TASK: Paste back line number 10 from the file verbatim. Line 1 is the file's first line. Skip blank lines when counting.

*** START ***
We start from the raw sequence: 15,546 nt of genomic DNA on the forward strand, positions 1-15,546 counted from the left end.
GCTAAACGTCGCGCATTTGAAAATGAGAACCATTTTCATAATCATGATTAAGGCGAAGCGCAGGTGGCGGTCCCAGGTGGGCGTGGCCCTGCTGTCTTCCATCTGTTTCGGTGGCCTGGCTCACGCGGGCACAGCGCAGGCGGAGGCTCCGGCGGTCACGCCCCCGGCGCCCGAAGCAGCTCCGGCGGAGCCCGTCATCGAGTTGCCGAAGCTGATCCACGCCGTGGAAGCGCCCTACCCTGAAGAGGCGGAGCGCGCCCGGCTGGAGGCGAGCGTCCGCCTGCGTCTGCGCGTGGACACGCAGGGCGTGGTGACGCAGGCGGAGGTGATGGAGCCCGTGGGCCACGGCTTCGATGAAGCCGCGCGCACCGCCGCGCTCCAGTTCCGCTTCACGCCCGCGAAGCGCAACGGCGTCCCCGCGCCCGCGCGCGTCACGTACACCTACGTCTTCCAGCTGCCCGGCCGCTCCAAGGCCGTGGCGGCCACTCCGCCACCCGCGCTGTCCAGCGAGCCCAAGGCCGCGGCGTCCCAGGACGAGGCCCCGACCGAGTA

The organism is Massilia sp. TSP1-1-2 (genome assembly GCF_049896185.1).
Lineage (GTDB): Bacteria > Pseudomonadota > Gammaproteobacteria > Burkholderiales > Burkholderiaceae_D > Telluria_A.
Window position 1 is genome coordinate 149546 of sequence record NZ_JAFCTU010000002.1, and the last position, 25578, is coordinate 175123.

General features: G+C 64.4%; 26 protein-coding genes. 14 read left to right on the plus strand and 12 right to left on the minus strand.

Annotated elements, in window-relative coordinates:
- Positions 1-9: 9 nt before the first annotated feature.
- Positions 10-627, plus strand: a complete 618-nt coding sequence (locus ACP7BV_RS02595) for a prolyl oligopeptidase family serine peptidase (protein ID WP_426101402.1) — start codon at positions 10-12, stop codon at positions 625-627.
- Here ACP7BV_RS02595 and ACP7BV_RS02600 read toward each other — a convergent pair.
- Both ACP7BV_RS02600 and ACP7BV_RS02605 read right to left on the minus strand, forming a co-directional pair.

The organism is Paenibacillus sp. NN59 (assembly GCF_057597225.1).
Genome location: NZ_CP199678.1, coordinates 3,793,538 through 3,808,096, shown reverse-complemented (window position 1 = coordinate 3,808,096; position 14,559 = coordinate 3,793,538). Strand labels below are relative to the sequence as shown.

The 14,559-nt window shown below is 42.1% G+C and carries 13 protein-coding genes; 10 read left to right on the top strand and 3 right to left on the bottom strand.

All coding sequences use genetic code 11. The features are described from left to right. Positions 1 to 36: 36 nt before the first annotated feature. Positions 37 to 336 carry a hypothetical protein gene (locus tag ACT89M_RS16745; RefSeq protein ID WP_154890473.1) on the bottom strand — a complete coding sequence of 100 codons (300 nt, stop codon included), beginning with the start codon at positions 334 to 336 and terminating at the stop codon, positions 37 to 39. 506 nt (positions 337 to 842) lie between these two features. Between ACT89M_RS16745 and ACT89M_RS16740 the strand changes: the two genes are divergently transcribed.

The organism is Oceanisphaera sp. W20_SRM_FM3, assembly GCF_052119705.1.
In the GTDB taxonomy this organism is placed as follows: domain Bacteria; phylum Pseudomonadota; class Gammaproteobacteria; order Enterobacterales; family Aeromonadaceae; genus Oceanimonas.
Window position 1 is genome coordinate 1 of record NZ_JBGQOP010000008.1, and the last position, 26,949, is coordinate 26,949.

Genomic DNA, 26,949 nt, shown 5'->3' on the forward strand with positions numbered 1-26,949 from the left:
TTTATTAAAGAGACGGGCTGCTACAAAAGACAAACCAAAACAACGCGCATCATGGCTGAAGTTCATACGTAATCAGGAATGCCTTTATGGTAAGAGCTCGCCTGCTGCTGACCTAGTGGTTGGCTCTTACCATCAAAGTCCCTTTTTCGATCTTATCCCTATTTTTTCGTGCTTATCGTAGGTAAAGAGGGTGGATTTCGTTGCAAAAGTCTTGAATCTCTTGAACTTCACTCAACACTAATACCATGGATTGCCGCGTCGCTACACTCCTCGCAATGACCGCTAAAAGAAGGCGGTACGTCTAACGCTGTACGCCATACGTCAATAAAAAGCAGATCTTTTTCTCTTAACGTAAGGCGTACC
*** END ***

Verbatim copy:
- Here ACP7BV_RS02595 and ACP7BV_RS02600 read toward each other — a convergent pair.